Do you hear voices in your head?
Believe it or not, we all do. We all have a continual voice that comments endlessly on everything around us. If we're having difficulty with a co-worker or family member, the voice starts imaginary arguments with them in our head. If we're afraid of a challenging task, the voice tells us why we won't succeed.
Michael Singer, author of The Untethered Soul, calls this voice "your inner roommate." He points out that if you had a real roommate that was as critical, judgmental, and endlessly complainy as that inner voice, you'd throw him out tomorrow, with all his smelly laundry.
Getting rid of the inner voice isn't so easy, because we tend to believe what we think. We accept what that inner voice tells us, even when it's self-defeating thoughts like, "You'll never succeed," "You can't lose weight," or "You'll always be depressed."
The fantastically good news is that you don't have to believe everything you think! In order to change our thoughts, though, we must first become aware of those thoughts. We have to "hear" the inner voice, and decide whether we want to believe what it's telling us.
Over the years, I have developed a series of mental shortcuts "“ I call them "mind hacks" "“ for developing better thought habits.
Here are a few easy mind hacks to help you develop that awareness of your own inner voice.
Mind Hack #1: What Was My Mind Just Thinking?
The first mind hack is so easy that you can practice it today. For the next 24 hours, simply ask yourself, as often as possible,"What was my mind just thinking?"
If you're doing the laundry and worrying about an upcoming project, mentally say, "Worry." If you're commuting to work and thinking about a conversation you had last week, say "Conversation."
Every time you remember to "check in" on your mind, award yourself an Awareness Point. At the end of 24 hours, write down your score. Pretend like it's a game, and the object is to beat your own high score.
This mind hack sounds easy, and it is "¦ for about an hour. Most people forget to keep playing, because they get lost in the mind again! Checking in on your mind regularly develops the "muscle" of mental awareness, so you can see your thoughts more clearly, and change them more easily.
Mind Hack #2: Getting Into the Balcony
Imagine yourself in a theater, with your mind sitting on a stage, illuminated by a bright spotlight. Now imagine yourself sitting in a balcony, looking down on your mind. You have a terrific view, and can see everything going on in there: the hopes, dreams, fears, anxieties, and all the other thoughts and emotions playing out on stage.
This is a useful mental technique whenever you notice yourself feeling worried, anxious, or depressed about something. Get into the balcony. Look down on your mind, and see it from a higher perspective.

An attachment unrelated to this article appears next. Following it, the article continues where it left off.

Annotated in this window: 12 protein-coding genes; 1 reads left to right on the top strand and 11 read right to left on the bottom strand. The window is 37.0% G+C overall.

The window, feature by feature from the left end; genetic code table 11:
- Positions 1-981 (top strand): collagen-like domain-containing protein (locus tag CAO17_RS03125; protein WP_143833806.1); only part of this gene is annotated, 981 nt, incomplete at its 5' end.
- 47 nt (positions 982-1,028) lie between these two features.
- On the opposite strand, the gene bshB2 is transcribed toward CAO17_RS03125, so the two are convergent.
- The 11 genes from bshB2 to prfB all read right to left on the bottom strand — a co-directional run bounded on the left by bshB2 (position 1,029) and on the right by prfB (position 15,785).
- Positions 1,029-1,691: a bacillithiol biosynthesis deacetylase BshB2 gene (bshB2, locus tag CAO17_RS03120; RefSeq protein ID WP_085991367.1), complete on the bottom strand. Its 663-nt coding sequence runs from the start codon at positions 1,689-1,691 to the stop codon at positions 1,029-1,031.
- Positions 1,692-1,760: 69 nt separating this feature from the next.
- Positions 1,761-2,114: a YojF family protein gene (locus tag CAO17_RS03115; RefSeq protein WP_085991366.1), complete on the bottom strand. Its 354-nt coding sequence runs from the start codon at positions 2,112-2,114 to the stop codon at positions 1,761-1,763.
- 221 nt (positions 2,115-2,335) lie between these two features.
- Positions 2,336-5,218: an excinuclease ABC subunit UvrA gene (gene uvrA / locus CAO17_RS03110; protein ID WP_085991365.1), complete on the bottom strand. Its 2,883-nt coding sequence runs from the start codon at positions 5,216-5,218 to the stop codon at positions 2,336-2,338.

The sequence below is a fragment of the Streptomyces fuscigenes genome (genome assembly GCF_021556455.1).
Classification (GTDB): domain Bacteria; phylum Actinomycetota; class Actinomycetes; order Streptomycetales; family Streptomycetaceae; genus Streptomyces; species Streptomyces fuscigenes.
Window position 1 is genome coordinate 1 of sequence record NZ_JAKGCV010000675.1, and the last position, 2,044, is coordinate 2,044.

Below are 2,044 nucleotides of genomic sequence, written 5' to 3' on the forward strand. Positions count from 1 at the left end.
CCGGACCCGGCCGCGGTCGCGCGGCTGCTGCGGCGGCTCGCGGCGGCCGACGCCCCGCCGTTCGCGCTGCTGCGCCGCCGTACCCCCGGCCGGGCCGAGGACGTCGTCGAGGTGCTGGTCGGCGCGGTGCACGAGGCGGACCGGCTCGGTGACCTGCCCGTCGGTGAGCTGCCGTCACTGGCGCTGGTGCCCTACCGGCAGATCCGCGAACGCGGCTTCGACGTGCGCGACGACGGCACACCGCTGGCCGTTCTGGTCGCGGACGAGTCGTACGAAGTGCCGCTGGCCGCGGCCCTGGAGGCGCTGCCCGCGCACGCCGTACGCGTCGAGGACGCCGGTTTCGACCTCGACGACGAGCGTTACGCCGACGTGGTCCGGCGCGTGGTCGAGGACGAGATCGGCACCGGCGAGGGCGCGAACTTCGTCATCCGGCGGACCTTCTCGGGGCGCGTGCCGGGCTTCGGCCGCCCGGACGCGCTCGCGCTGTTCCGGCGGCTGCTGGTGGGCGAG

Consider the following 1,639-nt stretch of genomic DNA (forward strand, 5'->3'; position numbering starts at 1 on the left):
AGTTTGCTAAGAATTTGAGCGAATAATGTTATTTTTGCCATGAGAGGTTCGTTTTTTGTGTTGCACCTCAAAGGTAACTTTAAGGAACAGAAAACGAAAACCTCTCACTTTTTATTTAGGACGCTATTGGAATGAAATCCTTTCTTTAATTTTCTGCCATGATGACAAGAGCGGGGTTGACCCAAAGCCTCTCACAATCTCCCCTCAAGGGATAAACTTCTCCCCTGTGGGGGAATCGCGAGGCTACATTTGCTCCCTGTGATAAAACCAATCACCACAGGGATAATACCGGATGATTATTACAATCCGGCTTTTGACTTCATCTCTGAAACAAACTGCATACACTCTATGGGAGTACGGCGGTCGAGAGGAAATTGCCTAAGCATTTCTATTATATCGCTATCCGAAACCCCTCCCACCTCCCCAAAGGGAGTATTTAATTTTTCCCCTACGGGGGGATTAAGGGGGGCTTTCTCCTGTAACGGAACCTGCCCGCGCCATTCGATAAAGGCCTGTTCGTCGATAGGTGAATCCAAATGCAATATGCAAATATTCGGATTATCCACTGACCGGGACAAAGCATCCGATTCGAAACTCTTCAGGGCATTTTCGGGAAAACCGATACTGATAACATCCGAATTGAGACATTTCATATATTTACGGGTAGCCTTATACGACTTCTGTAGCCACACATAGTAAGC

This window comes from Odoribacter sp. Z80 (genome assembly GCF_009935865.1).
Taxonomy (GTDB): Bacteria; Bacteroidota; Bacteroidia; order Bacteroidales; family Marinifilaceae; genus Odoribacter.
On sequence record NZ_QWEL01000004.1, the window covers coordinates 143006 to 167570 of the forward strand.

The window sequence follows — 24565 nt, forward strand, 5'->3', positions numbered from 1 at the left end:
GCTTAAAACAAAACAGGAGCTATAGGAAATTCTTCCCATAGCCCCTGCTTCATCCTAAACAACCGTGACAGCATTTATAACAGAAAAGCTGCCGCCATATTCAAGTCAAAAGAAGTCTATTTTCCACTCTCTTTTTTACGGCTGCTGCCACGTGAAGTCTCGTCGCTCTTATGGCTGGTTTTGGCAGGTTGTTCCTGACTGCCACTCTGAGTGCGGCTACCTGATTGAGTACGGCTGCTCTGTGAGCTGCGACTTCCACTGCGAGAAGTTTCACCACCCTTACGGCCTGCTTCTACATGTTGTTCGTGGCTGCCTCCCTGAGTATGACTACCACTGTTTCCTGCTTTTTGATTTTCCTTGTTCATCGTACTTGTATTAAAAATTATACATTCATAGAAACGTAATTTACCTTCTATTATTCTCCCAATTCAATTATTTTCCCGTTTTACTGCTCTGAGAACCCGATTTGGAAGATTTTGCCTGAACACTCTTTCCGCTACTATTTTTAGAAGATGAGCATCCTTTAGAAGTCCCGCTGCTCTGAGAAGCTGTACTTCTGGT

From the balcony, you can see the drama as it's playing out. If you're obsessing about your spouse or partner, you can see how the mind is playing out an angry or fearful future. If you can't let go of an argument you had with a friend, you can see how the mind is triggering those emotions in an endless loop. You don't have to get caught up in it!
Getting into the balcony lets us look at the mind from a higher level. It helps us get free from our thoughts. Once we get free from our thoughts, we can begin to change them. We can rewrite the script.
Mind Hack #3: The Transcription
Imagine they've developed a speech recognition technology, like the kind on your smartphone, but it works in your head. Every thought you have gets translated into words. At the end of the day, you get a big stack of printouts that represents your entire inner conversation for the past 24 hours.
As you read through this transcription, what does it say? Is your mental dialogue harsh and critical, or is it helpful and kind? Does it complain about others, or does it lift them up? Is the overall dialogue destructive, or is it constructive?
If you're visually-oriented, you can even picture the transcription in real time. When you find yourself wrestling with uncomfortable thoughts, imagine them being transcribed and printed out, in real time. What are the thoughts saying? What would you say to someone who said those things to you?
I once heard someone say, "No one will ever talk to me as unkindly as I talk to myself." Once we become aware of the things our mind is telling us about ourselves and others — once we "hear" that inner voice — we can start to change those thoughts.
And as Steven would say, once you change your thoughts, you change your life.